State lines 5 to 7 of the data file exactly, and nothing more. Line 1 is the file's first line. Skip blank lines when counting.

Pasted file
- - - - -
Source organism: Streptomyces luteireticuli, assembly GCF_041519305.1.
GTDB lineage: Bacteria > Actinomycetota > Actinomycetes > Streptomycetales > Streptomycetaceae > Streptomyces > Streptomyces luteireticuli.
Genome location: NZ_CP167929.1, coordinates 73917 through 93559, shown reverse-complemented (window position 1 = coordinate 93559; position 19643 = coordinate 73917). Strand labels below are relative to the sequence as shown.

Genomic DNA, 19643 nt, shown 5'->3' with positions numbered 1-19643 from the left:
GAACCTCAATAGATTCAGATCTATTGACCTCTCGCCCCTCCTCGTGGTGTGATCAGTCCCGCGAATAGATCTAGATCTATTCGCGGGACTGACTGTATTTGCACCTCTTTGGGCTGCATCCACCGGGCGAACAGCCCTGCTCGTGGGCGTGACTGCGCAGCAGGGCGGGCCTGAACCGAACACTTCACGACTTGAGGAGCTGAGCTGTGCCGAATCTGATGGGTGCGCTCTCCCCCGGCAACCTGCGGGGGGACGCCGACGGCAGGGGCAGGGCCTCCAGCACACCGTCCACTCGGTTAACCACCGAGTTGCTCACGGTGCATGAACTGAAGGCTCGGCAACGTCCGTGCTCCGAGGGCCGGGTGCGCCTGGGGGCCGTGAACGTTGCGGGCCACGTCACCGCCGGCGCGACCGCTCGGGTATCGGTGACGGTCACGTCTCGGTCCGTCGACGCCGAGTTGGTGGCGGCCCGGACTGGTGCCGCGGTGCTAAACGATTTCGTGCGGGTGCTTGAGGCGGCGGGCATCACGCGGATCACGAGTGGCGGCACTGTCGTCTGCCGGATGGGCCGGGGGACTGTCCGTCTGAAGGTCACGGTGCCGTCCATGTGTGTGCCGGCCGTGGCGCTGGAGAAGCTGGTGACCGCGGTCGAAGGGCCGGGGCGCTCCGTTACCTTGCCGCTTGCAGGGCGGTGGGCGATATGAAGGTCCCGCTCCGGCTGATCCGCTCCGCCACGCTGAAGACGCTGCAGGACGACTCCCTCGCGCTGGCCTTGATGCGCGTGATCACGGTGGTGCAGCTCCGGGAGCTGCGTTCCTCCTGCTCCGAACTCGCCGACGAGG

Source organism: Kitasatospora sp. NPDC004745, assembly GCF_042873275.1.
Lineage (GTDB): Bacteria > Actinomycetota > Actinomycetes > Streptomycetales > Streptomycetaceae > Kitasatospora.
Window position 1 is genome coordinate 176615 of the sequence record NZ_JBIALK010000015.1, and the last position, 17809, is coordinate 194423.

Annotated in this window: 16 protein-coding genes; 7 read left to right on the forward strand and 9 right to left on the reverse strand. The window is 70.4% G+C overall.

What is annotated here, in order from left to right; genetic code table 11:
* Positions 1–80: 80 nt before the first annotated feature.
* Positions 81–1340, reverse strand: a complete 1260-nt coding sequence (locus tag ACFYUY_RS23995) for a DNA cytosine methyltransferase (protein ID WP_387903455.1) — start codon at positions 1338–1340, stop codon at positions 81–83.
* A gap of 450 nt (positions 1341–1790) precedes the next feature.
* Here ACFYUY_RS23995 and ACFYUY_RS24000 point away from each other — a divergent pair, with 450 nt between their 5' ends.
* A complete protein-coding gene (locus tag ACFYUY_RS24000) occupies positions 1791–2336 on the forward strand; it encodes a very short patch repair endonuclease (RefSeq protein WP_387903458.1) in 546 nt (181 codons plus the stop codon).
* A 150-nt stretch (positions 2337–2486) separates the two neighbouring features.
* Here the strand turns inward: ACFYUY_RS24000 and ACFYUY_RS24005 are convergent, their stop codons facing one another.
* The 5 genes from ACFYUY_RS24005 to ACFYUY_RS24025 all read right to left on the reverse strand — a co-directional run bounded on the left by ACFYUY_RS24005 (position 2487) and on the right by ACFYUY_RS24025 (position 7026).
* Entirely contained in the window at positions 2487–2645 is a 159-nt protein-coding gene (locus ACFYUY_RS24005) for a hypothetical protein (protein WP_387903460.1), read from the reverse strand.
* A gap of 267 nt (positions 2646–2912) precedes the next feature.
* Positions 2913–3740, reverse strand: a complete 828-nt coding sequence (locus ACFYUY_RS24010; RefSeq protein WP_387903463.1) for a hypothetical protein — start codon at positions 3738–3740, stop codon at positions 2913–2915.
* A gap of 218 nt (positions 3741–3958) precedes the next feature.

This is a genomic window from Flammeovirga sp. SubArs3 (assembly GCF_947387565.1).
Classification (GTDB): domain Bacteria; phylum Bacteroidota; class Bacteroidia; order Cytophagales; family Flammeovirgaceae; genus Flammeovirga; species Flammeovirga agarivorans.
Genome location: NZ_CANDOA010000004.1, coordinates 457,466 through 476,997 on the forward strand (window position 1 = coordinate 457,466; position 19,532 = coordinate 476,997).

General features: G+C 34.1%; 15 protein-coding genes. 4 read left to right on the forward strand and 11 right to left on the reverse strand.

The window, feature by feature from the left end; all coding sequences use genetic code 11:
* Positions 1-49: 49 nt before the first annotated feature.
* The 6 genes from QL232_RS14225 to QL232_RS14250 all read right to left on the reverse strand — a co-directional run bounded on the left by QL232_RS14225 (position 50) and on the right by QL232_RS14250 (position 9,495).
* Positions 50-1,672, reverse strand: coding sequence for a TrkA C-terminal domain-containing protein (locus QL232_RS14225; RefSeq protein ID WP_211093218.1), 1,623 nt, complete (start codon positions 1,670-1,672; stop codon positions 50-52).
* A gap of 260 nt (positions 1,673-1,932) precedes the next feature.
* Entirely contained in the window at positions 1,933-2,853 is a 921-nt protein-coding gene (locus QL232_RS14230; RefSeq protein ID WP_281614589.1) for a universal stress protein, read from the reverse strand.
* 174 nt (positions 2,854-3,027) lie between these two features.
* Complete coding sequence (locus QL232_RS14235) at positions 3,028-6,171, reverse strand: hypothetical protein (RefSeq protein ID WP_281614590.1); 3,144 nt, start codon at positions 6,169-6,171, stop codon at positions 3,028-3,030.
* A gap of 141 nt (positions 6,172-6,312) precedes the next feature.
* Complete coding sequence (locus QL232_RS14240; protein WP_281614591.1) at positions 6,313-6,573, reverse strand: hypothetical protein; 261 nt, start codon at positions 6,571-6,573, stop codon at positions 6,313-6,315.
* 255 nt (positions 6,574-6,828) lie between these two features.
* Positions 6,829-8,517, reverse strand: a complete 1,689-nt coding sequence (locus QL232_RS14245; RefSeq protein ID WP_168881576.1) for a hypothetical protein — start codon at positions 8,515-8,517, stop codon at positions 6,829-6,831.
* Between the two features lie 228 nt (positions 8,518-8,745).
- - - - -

GAACCTCAATAGATTCAGATCTATTGACCTCTCGCCCCTCCTCGTGGTGTGATCAGTCCCGCGAATAGATCTAGATCTATTCGCGGGACTGACTGTATTTGCACCTCTTTGGGCTGCATCCACCGGGCGAACAGCCCTGCTCGTGGGCGTGACTGCGCAGCAGGGCGGGCCTGAACCGAACACTTCACGACTTGAGGAGCTGAGCTGTGCCGAATCTGATGGGTGCGCTCTCCCCCGGCAACCTGCGGGGGGACGCCGACGGCAGGGGCAGGGCCTCCAGCACACCGTCCACTCGGTTAACCACCGAGTTGCTCACGGTGCATGAACTGAAGGCTCGGCAACGTCCGTGCTCCGAGGGCCGGGTGCGCCTGGGGGCCGTGAACGTTGCGGGCCACGTCACCGCCGGCGCGACCGCTCGGGTATCGGTGACGGTCACGTCTCGGTCCGTCGACGCCGAGTTGGTGGCGGCCCGGACTGGTGCCGCGGTGCTAAACGATTTCGTGCGGGTGCTTGAGGCGGCGGGCATCACGCGGATCACGAGTGGCGGCACTGTCGTCTGCCGGATGGGCCGGGGGACTGTCCGTCTGAAGGTCACGGTGCCGTCCATGTGTGTGCCGGCCGTGGCGCTGGAGAAGCTGGTGACCGCGGTCGAAGGGCCGGGGCGCTCCGTTACCTTGCCGCTTGCAGGGCGGTGGGCGATATGAAGGTCCCGCTCCGGCTGATCCGCTCCGCCACGCTGAAGACGCTGCAGGACGACTCCCTCGCGCTGGCCTTGATGCGCGTGATCACGGTGGTGCAGCTCCGGGAGCTGCGTTCCTCCTGCTCCGAACTCGCCGACGAGG

Source organism: Kitasatospora sp. NPDC004745, assembly GCF_042873275.1.
Lineage (GTDB): Bacteria > Actinomycetota > Actinomycetes > Streptomycetales > Streptomycetaceae > Kitasatospora.